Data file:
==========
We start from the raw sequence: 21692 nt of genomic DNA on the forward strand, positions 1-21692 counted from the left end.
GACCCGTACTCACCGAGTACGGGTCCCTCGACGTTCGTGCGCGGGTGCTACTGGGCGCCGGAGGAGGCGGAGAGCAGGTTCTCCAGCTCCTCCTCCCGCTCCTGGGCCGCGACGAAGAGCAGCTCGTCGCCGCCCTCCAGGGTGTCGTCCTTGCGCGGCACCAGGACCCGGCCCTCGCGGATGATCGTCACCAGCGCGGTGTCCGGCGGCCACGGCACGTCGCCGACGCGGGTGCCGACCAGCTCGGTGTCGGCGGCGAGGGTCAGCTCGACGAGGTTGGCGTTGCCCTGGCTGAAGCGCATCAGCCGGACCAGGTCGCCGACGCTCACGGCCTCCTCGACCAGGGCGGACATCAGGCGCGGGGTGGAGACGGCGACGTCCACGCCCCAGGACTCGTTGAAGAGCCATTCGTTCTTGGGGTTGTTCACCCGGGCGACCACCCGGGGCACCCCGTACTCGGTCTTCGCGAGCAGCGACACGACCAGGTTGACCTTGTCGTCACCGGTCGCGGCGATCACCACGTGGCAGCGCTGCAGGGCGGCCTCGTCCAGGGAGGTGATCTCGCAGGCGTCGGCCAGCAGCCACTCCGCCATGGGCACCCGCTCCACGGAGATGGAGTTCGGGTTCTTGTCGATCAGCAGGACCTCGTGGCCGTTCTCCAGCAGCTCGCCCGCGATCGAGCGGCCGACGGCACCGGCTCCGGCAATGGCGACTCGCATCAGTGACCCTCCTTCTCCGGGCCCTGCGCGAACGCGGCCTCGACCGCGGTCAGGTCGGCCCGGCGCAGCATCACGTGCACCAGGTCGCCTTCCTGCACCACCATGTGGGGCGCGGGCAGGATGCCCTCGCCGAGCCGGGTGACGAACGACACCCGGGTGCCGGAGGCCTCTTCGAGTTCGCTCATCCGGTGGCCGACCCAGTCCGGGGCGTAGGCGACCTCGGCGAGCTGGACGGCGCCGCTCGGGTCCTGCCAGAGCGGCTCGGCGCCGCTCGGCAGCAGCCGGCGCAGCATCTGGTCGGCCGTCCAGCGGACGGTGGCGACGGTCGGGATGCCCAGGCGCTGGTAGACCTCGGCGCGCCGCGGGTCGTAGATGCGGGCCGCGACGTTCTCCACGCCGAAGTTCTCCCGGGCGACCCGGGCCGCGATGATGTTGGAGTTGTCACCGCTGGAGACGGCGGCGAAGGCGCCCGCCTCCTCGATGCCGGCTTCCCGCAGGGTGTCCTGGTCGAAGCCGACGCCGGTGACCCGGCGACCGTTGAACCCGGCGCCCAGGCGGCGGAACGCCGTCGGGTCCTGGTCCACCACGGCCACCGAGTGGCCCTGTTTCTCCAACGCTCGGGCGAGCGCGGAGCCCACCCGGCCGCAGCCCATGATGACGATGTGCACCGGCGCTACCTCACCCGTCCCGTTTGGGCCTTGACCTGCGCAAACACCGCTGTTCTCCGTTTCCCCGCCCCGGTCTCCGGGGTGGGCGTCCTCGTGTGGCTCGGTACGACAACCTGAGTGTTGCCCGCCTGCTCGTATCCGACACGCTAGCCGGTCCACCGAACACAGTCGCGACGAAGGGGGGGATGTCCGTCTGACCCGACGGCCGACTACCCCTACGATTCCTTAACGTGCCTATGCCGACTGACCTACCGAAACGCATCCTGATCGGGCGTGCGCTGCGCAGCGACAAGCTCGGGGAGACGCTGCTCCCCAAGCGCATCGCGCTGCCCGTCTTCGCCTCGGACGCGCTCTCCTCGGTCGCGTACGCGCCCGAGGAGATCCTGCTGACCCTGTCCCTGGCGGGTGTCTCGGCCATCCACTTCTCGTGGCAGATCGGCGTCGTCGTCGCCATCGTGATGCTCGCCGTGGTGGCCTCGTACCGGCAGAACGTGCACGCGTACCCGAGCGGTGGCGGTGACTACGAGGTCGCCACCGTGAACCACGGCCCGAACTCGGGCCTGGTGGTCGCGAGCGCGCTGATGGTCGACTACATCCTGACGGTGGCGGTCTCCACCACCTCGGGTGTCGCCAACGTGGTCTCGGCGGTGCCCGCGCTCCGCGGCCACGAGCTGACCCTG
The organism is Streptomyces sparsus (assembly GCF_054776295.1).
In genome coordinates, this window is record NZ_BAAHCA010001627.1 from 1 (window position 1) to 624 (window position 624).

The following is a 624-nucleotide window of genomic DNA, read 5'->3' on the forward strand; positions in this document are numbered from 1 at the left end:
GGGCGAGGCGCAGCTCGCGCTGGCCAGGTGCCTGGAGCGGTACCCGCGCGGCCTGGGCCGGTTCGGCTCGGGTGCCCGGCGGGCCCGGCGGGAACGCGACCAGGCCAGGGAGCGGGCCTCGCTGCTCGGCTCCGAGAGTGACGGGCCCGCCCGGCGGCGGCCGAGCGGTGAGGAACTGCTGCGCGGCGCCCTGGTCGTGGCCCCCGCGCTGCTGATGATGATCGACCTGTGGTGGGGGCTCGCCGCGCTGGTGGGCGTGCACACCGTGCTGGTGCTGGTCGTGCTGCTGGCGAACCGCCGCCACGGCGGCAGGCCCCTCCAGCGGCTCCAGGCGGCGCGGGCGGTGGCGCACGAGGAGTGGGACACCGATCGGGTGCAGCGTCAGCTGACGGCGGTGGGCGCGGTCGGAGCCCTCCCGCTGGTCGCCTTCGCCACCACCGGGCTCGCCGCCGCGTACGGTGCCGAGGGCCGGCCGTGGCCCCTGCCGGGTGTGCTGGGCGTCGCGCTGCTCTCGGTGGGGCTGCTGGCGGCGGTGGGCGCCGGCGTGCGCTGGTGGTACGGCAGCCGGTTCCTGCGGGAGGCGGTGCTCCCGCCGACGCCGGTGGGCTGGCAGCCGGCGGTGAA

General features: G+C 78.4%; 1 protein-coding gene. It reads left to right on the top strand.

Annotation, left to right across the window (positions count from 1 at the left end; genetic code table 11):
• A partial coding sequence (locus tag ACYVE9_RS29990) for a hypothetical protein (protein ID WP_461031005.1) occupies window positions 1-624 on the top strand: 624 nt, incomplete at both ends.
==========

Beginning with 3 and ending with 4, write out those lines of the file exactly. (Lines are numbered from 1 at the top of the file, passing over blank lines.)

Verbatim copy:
The organism is Streptomyces sparsus (assembly GCF_054776295.1).
In genome coordinates, this window is record NZ_BAAHCA010001627.1 from 1 (window position 1) to 624 (window position 624).